The dismissal of an investigation into major media companies suspected of giving clients a sneak peek at crucial data drew great surprise on Wall Street, where traders make their living profiting from blips of information moving at the speed of light.

Federal authorities had been pursuing allegations that various media companies -- including Bloomberg LP, Thomson Reuters and Dow Jones and Co. -- leaked key economic data to select investors, the Wall Street Journal reported Monday. But the investigators dropped the probe, according to the paper, in part because they could not conclusively determine that investors were able to use the advance look at the numbers to extract profits.

John Brennan, Obama Nominee For CIA Director, Had Detailed Knowledge Of Torture

WASHINGTON, Jan 30 (Reuters) - John Brennan, President Barack Obama's nominee to head the CIA, had detailed, contemporaneous knowledge of the use of "enhanced interrogation techniques" on captured terrorism suspects during an earlier stint as a top spy agency official, according to multiple sources familiar with official records.

Those records, the sources said, show that Brennan was a regular recipient of CIA message traffic about controversial aspects of the agency's counter-terrorism program after September 2001, including the use of "waterboarding."

Syria Strike: Israel Reportedly Hits Target In Border Area

BEIRUT, Jan 30 (Reuters) - Israeli forces attacked a convoy on the Syrian-Lebanese border on Wednesday, sources told Reuters, after Israelis warned their Lebanese enemy Hezbollah against using chaos in Syria to acquire anti-aircraft missiles or chemical weapons.

"The target was a truck loaded with weapons, heading from Syria to Lebanon," said one Western diplomat, adding that the consignment seemed unlikely to have included chemical weapons.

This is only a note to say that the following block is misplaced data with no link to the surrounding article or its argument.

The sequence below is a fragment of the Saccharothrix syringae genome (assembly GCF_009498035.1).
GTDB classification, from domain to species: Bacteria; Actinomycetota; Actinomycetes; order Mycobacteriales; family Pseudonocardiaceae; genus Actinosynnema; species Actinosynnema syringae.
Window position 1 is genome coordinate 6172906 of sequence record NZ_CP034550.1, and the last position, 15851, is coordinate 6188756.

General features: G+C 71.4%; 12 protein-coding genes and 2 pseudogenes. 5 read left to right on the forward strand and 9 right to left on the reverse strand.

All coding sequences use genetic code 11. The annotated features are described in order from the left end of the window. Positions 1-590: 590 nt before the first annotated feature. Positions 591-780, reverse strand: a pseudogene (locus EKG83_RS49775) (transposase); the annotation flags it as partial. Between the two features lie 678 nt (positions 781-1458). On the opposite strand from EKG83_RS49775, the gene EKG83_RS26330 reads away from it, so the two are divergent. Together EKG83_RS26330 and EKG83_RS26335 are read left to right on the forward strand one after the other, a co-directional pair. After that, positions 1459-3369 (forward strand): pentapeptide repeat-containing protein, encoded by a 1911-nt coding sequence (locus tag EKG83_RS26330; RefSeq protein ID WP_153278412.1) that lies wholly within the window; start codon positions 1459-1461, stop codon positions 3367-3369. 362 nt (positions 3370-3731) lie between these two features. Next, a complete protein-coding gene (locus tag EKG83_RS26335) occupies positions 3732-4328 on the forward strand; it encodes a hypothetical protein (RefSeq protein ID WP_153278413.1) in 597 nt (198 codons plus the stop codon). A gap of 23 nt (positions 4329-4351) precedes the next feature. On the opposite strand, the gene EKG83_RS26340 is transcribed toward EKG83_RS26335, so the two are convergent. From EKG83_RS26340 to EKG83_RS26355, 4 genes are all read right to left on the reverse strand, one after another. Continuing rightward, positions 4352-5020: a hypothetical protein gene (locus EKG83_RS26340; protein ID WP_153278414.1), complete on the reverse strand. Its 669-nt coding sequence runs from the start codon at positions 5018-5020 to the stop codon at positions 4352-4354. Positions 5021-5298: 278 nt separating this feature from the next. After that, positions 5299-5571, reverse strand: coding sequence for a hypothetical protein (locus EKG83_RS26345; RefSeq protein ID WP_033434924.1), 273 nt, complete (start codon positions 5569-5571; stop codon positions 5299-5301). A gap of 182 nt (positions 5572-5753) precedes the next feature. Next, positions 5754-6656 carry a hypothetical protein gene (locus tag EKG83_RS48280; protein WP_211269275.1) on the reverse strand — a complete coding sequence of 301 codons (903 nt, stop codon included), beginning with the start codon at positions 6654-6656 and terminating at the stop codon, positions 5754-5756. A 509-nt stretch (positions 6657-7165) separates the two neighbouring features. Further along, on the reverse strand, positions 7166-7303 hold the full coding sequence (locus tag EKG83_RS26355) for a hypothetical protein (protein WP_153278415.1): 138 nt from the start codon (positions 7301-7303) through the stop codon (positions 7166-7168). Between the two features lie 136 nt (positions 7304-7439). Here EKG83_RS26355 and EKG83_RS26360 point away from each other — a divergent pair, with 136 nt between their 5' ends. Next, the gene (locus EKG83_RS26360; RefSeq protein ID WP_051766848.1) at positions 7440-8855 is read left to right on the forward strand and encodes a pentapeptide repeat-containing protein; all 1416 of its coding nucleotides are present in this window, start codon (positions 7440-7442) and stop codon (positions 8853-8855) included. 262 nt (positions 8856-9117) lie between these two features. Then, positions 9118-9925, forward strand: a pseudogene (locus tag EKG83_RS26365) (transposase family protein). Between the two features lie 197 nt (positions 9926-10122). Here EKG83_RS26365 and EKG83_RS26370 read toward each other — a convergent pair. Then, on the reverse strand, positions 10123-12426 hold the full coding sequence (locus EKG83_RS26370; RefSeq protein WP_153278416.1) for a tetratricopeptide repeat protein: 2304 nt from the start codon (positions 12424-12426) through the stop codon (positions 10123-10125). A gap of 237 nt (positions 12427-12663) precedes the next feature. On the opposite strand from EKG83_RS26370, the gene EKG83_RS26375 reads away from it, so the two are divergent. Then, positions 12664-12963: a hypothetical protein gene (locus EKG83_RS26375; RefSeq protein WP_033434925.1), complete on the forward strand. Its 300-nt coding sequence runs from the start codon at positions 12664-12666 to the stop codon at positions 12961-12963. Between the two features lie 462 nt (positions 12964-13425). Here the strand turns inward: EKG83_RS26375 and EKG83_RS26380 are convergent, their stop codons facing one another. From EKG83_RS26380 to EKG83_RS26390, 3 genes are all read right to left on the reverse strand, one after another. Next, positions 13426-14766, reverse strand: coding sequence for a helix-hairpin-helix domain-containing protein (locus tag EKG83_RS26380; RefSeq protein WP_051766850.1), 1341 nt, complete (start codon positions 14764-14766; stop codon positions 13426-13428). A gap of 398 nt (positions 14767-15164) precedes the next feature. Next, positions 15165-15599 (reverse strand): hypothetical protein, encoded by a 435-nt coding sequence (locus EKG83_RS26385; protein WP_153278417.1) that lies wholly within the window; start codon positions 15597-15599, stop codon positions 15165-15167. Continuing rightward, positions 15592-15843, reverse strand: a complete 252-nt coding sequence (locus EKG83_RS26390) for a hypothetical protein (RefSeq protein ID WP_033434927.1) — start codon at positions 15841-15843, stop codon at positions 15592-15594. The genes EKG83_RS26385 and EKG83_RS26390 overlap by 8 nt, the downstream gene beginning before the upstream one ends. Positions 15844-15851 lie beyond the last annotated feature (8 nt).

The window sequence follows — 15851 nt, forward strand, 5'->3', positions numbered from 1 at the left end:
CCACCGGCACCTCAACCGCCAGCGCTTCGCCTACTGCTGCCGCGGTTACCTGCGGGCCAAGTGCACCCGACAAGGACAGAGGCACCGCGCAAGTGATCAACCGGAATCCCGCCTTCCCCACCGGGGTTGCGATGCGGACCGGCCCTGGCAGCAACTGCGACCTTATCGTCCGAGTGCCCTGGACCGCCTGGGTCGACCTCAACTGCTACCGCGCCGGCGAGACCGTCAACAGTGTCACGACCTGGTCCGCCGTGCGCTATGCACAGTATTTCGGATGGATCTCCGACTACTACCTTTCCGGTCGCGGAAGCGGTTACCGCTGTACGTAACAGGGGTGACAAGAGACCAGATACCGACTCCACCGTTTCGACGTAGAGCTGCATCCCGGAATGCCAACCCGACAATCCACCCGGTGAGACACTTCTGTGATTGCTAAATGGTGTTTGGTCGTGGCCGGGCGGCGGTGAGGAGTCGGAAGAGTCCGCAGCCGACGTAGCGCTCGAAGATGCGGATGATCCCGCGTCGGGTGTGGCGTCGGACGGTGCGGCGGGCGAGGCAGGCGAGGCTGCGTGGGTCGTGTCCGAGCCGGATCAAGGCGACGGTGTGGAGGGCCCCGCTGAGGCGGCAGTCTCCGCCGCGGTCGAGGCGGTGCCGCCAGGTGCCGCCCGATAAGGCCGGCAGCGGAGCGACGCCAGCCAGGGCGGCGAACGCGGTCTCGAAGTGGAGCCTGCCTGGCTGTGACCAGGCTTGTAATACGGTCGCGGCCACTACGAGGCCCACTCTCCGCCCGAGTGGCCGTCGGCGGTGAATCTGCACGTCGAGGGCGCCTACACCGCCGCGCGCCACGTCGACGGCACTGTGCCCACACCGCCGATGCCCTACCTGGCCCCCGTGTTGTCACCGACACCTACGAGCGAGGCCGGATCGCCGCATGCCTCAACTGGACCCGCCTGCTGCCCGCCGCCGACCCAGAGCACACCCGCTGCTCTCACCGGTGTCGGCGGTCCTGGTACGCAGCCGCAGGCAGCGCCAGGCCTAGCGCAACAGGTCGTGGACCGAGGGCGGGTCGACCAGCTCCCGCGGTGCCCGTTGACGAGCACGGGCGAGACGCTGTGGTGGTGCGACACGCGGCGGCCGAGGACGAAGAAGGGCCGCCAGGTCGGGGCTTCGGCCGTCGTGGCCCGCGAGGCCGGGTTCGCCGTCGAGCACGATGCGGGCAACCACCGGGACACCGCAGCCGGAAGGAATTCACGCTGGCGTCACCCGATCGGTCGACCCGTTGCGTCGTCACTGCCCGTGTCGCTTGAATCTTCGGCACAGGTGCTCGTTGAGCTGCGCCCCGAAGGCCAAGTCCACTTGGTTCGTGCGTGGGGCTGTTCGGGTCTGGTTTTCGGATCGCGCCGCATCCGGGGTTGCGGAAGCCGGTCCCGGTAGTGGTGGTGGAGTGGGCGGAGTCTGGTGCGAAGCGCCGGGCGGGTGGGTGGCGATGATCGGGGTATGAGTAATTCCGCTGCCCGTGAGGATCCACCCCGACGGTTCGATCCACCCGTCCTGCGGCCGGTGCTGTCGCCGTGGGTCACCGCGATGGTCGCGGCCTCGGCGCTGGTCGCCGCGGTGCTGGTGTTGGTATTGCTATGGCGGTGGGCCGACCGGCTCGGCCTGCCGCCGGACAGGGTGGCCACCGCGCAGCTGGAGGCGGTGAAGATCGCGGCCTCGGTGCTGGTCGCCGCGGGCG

U.S. Economy Shrinks For The First Time Since The Recession Ended

WASHINGTON — The U.S. economy unexpectedly shrank from October through December, the first quarterly drop since 2009 and a reminder of the economy's vulnerability as automatic cuts in government spending loom.

The Commerce Department said the economy shrank at an annual rate of 0.1 percent mainly because companies restocked at a slower rate and the government slashed defense spending. Those trends partly reflected uncertainty late last year about the fiscal cliff, which Congress averted in a deal reached Jan. 1.

Recession's Legacy: Young Workers To Suffer For Up To 20 Years

OTTAWA - The loss of tens of thousands of youth jobs during the recession was not only painful for the young people involved but will impact them and Canada's economy for years to come, says a new paper from TD Bank.

The report estimates that the legacy of unemployment for the young lasts up to two decades after the event and the hit to Canada's gross domestic product will be about 1.3 per cent — or about $23 billion — in 18 years.